Casa Maria rejects funds from Walmart

Catholic charity shuns $2,000, calling donation 'blood money'
2012-11-22T00:01:00Z 2012-11-22T07:12:12Z Casa Maria rejects funds from WalmartGabriela Rico Arizona Daily Star Arizona Daily Star
November 22, 2012 12:01 am  • 

The head of a local Catholic charity has declined a $2,000 donation from Walmart, citing what he says is the company's detrimental affect on the community.

When Walmart opened its newest store near Kino Boulevard and 36th Street last month, it noted that several local charities would receive a combined $15,000 from the company as part of the celebration.

Among the charities listed was Casa Maria Free Kitchen, on Tucson's south side.

Brian Flagg, who oversees the charity, said he received a telephone call informing him that Casa Maria had been chosen to receive $2,000 and instructions on how to fill out the paperwork to get a check.

"Not only did we not go to the event, we did not fill out the paperwork," Flagg said.

"We feel that even though Walmart has low prices, they pay lousy wages, they're anti-union and they have a detrimental effect on the survival of small businesses," he said. "We consider that blood money."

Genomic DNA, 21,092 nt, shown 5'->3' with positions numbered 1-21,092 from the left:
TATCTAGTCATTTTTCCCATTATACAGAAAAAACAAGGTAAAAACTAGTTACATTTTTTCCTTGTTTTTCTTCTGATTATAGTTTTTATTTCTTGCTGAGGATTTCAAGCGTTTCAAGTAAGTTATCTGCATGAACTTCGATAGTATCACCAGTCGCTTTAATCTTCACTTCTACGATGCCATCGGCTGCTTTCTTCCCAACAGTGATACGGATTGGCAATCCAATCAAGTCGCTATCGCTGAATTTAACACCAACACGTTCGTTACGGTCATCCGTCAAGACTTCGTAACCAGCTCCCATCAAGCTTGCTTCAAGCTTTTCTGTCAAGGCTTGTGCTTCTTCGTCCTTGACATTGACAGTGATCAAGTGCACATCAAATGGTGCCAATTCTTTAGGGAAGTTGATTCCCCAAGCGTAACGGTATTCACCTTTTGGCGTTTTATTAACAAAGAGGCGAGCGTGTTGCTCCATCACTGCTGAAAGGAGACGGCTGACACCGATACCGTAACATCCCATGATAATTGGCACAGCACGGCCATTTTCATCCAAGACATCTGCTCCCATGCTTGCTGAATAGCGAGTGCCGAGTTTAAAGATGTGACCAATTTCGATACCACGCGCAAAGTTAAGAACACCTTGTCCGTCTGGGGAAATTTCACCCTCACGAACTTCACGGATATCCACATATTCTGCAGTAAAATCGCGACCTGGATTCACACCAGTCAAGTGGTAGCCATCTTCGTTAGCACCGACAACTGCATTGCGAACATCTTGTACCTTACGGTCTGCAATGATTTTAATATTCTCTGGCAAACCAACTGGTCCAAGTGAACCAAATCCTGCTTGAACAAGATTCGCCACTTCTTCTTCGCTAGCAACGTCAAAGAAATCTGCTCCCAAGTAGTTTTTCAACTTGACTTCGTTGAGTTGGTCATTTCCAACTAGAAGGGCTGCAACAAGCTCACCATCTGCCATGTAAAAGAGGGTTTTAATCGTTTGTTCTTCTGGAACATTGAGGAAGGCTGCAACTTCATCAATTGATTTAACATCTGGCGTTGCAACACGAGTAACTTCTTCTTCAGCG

It was the first time Casa Maria has declined a donation, he said.

"We have some principles," Flagg said.

In response to the snub, Walmart sent the following statement:

"Walmart has a long history of supporting Tucson nonprofits. Since 2009, Walmart has donated more than $345,000 to local Tucson organizations that are supporting the community's needs, including Catholic Community Services/Pio Decimo Center, The Community Food Bank and the Salvation Army of Tucson," said Delia Garcia, a spokeswoman for Walmart. "Our pay and benefits typically meet or exceed what's offered by the majority of our competitors; we promote from within, our turnover rate is below the industry average and our associates' satisfaction scores have trended higher over the past few years."

Asked whether it was responsible to decline $2,000 that could help the people Casa Maria serves, Flagg defended his decision and said he consulted with the charity's board members.

"The consensus was not to accept the money," he said. "Hopefully we're modeling good Catholic, Christian behavior."

Still, he admitted that the donation would have been harder to turn down had the amount been more.

Casa Maria's annual budget is $200,000, and it serves an average of 500 people a day.

"I live in the real world," Flagg said. "It would be a whole different situation if it was $200,000."

What about the principle of the matter?

"It is about the principle," Flagg said, "but it'd be harder to resist $200,000. I'm just being real with you."

Copyright 2014 Arizona Daily Star. All rights reserved. This material may not be published, broadcast, rewritten or redistributed.

Featured businesses

View more...

Deals, offers & events

View more...